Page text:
Ismail Ahmed is the founder and chairman of WorldRemit, a leader in the international digital money remittance market.

Ismail started the business in 2010. It has since received more than $375 million in the capital, supported by Accel, TCV, and LeapFrog, and has been recognised as the UK’s fastest-growing technology firm.

Ismail, who had previously worked for the United Nations as a compliance expert, started the business based on stringent compliance guidelines after realising that moving the money transfer process to a digital method was the only practical option to significantly lower risks.

He is of Somaliland origin and has previously worked for the United Nations (UN) in Dubai and Nairobi. He holds an MBA from London Business School and a PhD from the University of London.


Ahmed was born and raised in Hargeisa, Republic Somaliland, a nation considered internationally to be part of Somalia.

He received a World Bank scholarship to study economics at the University of London in the UK before the Somali Civil War broke out. He was smuggled out of Somaliland during the start of the war and into the UK as a refugee with the aid of his family.

Ahmed worked several part-time jobs while attending school, including Strawberry Harvesting in Kent. Most of his income was usually sent home to his family members in Somaliland.

He valued the act of sending money home because it was the custom of other family members who lived and worked in foreign countries to support those in need back in Somaliland.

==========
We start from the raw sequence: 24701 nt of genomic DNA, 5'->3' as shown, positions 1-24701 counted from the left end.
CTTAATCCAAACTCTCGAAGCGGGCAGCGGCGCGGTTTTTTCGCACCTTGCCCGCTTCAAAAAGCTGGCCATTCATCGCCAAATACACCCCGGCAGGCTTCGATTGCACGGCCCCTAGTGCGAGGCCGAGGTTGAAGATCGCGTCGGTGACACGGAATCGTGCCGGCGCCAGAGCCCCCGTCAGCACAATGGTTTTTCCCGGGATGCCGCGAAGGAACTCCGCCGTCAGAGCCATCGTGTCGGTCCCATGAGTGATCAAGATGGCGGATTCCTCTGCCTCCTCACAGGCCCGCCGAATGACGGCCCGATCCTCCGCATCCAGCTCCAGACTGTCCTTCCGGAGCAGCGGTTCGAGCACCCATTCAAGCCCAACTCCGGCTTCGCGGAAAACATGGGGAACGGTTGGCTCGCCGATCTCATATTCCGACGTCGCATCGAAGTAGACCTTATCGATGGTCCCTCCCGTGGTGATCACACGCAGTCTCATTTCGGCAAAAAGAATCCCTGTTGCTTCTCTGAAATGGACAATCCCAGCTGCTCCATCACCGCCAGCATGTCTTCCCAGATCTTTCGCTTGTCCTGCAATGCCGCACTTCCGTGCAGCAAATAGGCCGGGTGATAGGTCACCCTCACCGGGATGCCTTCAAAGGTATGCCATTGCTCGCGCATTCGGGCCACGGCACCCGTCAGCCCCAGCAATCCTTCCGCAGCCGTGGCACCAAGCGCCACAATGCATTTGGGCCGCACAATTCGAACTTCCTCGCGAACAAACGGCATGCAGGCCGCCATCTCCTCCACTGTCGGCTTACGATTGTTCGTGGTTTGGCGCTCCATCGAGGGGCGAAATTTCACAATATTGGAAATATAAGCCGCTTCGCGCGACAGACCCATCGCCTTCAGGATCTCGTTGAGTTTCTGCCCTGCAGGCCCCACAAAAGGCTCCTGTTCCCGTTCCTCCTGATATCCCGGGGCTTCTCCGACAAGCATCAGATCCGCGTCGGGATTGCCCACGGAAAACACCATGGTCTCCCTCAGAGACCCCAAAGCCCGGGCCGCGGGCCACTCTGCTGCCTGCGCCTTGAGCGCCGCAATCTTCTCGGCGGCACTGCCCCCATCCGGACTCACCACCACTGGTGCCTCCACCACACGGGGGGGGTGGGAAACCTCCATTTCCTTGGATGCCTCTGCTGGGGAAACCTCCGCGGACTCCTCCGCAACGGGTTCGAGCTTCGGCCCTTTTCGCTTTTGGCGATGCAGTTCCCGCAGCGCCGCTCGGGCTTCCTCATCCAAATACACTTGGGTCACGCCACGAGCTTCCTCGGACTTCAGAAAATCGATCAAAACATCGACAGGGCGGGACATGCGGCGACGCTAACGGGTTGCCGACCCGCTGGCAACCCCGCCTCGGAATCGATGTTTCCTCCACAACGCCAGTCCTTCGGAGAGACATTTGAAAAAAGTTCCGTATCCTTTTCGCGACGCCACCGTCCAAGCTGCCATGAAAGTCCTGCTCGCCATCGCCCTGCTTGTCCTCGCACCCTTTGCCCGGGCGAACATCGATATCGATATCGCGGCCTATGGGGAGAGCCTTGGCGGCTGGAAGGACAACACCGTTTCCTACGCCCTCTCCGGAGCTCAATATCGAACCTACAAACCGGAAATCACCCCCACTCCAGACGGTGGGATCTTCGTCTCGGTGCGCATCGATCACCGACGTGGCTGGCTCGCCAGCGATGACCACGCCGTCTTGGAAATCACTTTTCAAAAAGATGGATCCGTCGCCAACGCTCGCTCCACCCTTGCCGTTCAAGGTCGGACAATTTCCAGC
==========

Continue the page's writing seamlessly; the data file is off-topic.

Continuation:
However, when the time and money requirements for transactions to send money home became unaffordable, Ahmed started to wonder whether there was a better alternative to send money.

Uncovering corruption

Before joining the United Nations Development Programme (UNDP), Ahmed worked for a World Bank agricultural development project in Hargeisa, Somaliland. There, he assisted with the management of a money transfer initiative. He reported corruption he had found in the firm’s Somalia operation to his manager.

“My boss said if I went and submitted the dossier, I would never be able to work in remittances again, and I took that threat very seriously. I lost my job to uncover the fraud.”

Later, it was determined that the UNDP had mistreated him, and he was compensated with $232,408. This fund helped Ismail restart his life and fuel his entrepreneurship ambition.

The conception of WorldRemit

Source: Worldremit

Ismail Ahmed finally started formulating the concept for a mobile money transfer service that would compete with regular money transfer services and banks’ higher prices for comparable services.

In order to obtain a formal business education before starting the company, Ahmed enrolled in an executive MBA programme at London Business School. He then started WorldRemit in 2010.

Many people worldwide who don’t have bank accounts but might at least have access to a mobile phone now have a chance due to the shift of transactions to mobile devices.

Ismail Ahmed’s philanthropic ventures

In 2021,  Ismail Ahmed started the Sahamiye Foundation to address Somaliland’s development issues and foster entrepreneurship.

Ismail Ahmed donated $500 million of his own money and investments to programmes for Somaliland’s development. By 2023, Sahamiye Foundation hopes to double Somaliland’s literacy rate to 90%